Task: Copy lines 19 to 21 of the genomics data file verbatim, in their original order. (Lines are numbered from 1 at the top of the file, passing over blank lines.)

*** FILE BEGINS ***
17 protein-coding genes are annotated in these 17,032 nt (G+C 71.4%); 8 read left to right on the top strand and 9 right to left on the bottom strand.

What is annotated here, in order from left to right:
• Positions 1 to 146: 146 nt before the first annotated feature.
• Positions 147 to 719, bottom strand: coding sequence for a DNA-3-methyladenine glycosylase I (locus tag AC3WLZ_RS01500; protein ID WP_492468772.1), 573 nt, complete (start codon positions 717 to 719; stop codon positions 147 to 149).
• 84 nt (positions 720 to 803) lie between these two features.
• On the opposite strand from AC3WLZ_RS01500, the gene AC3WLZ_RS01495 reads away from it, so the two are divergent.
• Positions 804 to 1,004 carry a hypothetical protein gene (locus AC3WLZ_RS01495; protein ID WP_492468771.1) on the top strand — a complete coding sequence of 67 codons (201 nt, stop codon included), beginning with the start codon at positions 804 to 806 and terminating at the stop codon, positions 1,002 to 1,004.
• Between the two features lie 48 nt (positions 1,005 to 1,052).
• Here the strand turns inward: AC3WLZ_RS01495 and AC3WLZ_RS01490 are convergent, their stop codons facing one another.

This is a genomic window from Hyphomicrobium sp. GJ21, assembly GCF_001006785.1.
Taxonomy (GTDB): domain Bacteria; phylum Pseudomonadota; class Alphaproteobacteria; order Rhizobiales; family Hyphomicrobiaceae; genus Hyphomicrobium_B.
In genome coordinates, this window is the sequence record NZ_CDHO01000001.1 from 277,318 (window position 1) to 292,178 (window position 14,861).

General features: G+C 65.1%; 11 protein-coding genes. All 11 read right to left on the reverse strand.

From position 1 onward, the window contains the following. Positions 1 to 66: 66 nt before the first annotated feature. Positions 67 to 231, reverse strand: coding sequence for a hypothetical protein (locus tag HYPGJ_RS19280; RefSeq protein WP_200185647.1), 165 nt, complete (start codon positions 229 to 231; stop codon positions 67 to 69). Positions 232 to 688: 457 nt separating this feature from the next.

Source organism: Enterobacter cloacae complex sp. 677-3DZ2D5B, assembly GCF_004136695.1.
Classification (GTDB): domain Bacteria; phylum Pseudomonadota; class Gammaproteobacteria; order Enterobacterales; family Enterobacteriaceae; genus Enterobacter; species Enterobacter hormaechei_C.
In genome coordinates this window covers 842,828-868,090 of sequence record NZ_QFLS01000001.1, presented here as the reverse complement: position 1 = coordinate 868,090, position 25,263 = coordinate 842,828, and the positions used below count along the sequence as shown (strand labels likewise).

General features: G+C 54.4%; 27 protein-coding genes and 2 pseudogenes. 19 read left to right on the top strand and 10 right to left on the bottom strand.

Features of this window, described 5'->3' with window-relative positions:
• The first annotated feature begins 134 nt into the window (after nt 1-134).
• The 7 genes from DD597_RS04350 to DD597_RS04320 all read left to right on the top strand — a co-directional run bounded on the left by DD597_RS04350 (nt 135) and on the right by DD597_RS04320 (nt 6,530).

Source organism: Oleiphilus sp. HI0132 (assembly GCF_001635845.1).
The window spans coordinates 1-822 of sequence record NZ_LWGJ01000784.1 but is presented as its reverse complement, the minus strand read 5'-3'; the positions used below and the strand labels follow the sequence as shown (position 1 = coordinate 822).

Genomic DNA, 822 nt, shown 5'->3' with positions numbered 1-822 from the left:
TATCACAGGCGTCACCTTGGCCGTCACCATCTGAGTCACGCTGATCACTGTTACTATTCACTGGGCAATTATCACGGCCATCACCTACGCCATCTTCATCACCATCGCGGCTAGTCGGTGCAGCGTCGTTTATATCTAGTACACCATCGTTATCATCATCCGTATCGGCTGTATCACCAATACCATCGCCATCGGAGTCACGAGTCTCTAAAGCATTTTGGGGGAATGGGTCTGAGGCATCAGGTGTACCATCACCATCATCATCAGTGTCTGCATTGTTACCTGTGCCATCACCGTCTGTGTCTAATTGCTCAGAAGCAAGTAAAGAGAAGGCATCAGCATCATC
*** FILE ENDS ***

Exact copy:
Features of this window, described 5'->3' with window-relative positions:
• The first annotated feature begins 134 nt into the window (after nt 1-134).
• The 7 genes from DD597_RS04350 to DD597_RS04320 all read left to right on the top strand — a co-directional run bounded on the left by DD597_RS04350 (nt 135) and on the right by DD597_RS04320 (nt 6,530).